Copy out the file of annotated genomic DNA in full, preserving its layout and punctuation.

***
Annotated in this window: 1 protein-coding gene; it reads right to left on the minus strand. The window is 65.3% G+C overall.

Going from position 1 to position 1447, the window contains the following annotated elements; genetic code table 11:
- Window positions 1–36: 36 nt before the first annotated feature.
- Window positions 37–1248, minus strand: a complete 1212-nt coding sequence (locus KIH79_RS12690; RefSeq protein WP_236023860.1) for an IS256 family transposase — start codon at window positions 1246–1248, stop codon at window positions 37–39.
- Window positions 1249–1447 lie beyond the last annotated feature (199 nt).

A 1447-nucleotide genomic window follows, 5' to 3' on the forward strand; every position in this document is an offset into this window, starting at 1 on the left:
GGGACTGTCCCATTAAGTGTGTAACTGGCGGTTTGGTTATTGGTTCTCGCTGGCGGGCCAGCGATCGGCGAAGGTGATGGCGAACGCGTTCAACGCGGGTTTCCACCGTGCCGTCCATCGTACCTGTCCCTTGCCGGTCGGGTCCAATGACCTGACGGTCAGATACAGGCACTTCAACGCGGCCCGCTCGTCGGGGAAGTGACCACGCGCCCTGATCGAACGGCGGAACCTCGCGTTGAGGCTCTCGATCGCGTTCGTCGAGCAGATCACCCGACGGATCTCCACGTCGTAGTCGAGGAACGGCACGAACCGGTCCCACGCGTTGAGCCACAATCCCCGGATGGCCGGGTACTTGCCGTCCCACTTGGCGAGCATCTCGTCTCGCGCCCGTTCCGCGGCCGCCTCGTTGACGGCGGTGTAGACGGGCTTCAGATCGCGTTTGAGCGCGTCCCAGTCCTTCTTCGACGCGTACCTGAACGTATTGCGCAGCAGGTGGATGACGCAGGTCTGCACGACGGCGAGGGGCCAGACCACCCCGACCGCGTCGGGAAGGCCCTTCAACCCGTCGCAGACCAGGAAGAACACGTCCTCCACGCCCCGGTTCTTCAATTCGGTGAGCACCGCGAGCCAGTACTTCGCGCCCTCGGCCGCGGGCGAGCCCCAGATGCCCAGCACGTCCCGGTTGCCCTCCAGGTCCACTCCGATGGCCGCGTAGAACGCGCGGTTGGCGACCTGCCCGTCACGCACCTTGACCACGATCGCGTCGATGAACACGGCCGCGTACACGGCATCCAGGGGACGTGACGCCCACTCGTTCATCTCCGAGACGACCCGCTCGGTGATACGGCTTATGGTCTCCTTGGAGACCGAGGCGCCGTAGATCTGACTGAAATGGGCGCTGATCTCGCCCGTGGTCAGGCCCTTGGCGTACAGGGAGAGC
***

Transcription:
Annotated in this window: 1 protein-coding gene; it reads right to left on the minus strand. The window is 65.3% G+C overall.

Going from position 1 to position 1447, the window contains the following annotated elements; genetic code table 11:
- Window positions 1–36: 36 nt before the first annotated feature.
- Window positions 37–1248, minus strand: a complete 1212-nt coding sequence (locus KIH79_RS12690; RefSeq protein WP_236023860.1) for an IS256 family transposase — start codon at window positions 1246–1248, stop codon at window positions 37–39.
- Window positions 1249–1447 lie beyond the last annotated feature (199 nt).

A 1447-nucleotide genomic window follows, 5' to 3' on the forward strand; every position in this document is an offset into this window, starting at 1 on the left:
GGGACTGTCCCATTAAGTGTGTAACTGGCGGTTTGGTTATTGGTTCTCGCTGGCGGGCCAGCGATCGGCGAAGGTGATGGCGAACGCGTTCAACGCGGGTTTCCACCGTGCCGTCCATCGTACCTGTCCCTTGCCGGTCGGGTCCAATGACCTGACGGTCAGATACAGGCACTTCAACGCGGCCCGCTCGTCGGGGAAGTGACCACGCGCCCTGATCGAACGGCGGAACCTCGCGTTGAGGCTCTCGATCGCGTTCGTCGAGCAGATCACCCGACGGATCTCCACGTCGTAGTCGAGGAACGGCACGAACCGGTCCCACGCGTTGAGCCACAATCCCCGGATGGCCGGGTACTTGCCGTCCCACTTGGCGAGCATCTCGTCTCGCGCCCGTTCCGCGGCCGCCTCGTTGACGGCGGTGTAGACGGGCTTCAGATCGCGTTTGAGCGCGTCCCAGTCCTTCTTCGACGCGTACCTGAACGTATTGCGCAGCAGGTGGATGACGCAGGTCTGCACGACGGCGAGGGGCCAGACCACCCCGACCGCGTCGGGAAGGCCCTTCAACCCGTCGCAGACCAGGAAGAACACGTCCTCCACGCCCCGGTTCTTCAATTCGGTGAGCACCGCGAGCCAGTACTTCGCGCCCTCGGCCGCGGGCGAGCCCCAGATGCCCAGCACGTCCCGGTTGCCCTCCAGGTCCACTCCGATGGCCGCGTAGAACGCGCGGTTGGCGACCTGCCCGTCACGCACCTTGACCACGATCGCGTCGATGAACACGGCCGCGTACACGGCATCCAGGGGACGTGACGCCCACTCGTTCATCTCCGAGACGACCCGCTCGGTGATACGGCTTATGGTCTCCTTGGAGACCGAGGCGCCGTAGATCTGACTGAAATGGGCGCTGATCTCGCCCGTGGTCAGGCCCTTGGCGTACAGGGAGAGC